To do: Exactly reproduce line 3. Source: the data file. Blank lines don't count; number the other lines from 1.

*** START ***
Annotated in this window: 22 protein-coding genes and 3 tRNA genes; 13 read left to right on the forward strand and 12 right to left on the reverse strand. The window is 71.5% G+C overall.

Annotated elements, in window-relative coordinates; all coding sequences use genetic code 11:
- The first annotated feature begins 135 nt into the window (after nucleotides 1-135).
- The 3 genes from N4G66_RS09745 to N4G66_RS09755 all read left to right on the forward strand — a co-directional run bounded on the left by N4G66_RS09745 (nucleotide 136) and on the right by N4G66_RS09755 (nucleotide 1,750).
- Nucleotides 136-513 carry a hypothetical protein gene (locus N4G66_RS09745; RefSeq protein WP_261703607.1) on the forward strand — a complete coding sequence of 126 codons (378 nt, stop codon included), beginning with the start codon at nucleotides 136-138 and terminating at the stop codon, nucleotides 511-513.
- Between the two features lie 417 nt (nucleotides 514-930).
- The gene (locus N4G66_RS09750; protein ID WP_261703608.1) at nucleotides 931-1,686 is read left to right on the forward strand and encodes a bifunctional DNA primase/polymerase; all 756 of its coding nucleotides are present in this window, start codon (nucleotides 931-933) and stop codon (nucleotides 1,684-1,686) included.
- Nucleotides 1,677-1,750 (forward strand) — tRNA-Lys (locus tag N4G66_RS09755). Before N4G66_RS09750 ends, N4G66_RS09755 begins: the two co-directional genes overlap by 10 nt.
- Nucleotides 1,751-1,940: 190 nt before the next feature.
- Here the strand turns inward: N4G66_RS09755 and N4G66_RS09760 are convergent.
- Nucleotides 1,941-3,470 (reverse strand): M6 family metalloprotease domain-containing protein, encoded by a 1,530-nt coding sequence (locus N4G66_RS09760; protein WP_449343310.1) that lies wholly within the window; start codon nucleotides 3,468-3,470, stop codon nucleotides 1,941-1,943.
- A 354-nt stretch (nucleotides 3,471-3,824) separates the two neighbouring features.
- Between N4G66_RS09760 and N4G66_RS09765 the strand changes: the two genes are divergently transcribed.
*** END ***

- The first annotated feature begins 135 nt into the window (after nucleotides 1-135).